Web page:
Unbroken – progression of a painting #3

Kill your darlings!

That is advice writers are often told. Many people take this to mean that a writer should kill their characters. In some cases, that might be true and just what is needed to be done to help a story along. However, the advice goes deeper than that. Writers often find that they have a favorite line in the story and this line needs to be deleted. It’s a hard thing to do, but it does improve the story. It’s hard though, because we love that line so much! It could also mean to watch for crutches — words and phrases that are used frequently. A photographer recently put up a display in the mall and every time I walk by it, I can see his crutch; he likes to pose his women with a certain tilt to her head and with it turned the same direction. It’s a habit for this photographer — his go-to pose. So, when his pictures are all displayed like they are, every photo looks the same. It’s a darling he needs to kill. (My opinion)

I realized that I didn’t want to touch the bottom shore where the view is “standing” but I realized that I needed to lower the waterline. But I had darlings! I loved the little rocks in the piece. They were my reasons for loving the piece before I started redoing it. To me, they were just perfect.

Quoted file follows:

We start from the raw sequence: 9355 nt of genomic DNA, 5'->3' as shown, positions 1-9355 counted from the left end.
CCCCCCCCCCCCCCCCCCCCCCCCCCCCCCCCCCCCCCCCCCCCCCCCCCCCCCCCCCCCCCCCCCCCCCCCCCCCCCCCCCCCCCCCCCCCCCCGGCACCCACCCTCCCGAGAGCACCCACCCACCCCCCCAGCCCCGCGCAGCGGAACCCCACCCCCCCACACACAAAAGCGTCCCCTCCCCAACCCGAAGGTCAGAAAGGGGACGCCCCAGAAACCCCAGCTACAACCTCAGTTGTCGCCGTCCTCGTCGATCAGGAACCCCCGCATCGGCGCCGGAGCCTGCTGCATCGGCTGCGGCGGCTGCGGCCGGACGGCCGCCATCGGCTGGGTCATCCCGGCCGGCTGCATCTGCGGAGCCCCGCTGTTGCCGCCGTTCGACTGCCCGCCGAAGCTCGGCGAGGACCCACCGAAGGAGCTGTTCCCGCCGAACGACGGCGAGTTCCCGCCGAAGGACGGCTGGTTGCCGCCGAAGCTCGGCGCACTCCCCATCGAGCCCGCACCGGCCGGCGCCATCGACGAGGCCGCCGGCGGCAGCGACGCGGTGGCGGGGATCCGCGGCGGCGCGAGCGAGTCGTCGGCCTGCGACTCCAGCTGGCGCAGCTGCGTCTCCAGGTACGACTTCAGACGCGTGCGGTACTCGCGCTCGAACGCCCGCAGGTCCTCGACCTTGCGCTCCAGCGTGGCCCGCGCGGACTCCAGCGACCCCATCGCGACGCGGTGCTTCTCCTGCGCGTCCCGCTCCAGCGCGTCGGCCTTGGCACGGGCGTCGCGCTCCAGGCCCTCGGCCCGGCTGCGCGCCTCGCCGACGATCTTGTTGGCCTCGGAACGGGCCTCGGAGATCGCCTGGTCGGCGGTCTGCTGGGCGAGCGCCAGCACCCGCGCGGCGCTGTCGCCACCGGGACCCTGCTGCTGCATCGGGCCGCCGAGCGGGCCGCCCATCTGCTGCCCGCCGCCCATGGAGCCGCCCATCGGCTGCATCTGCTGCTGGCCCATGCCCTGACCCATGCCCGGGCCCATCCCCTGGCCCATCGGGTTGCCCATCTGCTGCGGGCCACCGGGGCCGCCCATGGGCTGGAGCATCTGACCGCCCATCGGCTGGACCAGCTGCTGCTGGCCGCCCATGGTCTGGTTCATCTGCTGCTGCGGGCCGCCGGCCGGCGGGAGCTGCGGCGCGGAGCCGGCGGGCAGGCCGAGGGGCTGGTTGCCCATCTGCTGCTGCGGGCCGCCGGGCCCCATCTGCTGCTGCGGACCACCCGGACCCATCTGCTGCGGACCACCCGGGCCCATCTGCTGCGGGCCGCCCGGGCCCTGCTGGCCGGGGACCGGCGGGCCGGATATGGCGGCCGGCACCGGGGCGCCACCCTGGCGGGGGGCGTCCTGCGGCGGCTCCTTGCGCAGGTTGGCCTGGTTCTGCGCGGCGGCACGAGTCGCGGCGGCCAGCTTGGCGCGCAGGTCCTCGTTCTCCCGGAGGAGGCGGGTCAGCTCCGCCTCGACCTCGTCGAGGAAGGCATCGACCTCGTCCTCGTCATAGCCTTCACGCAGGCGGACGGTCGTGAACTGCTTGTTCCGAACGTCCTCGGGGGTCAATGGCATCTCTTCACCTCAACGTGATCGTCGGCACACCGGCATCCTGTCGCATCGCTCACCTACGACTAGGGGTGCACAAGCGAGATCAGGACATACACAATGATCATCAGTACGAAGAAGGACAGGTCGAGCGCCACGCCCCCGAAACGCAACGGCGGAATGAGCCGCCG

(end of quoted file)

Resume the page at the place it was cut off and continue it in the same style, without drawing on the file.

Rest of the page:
They had to go. They distracted and no longer belonged in the piece. Agony!

I had to kill my darlings.

Before I did though, I took pictures of them. I share them with you now. They are forever gone from the canvas, but saved in pictures. Here they are:

Unbroken (progression) 48×30 oil on canvas Dawn Blair ©2015

Unbroken (progression)
48×30 oil on canvas
Dawn Blair ©2015

Unbroken (progression) 48×30 oil on canvas Dawn Blair ©2015

Unbroken (progression)
48×30 oil on canvas
Dawn Blair ©2015

Unbroken (progression) 48×30 oil on canvas Dawn Blair ©2015

Unbroken (progression)
48×30 oil on canvas
Dawn Blair ©2015

In the end, my waterline got lowered and my darlings destroyed.

I kept the viewer area dark as I didn’t want to distract from the painting. I filled in the trees and repainted where clouds threatened to take over the branches. Here’s the “final” painting.

Unbroken 48×30 oil on canvas Dawn Blair ©2015

Unbroken
48×30 oil on canvas
Dawn Blair ©2015

Now I do use “final” in quotes because this is it’s current state. I knew something was missing though. I asked one of the local art teachers to look at it and he kindly suggested a couple changes. After the show, I will be making these changes because he was spot on. That’s why it’s always good to have an extra set of eyes on your work! So, after Art & Soul of Magic Valley, I will make the changes and post the final, final picture for you to see. It’ll be a bit though since the show is going on through Saturday.

Yes, you only have until Saturday at 2 p.m. to get your vote in for this piece. Do it now!

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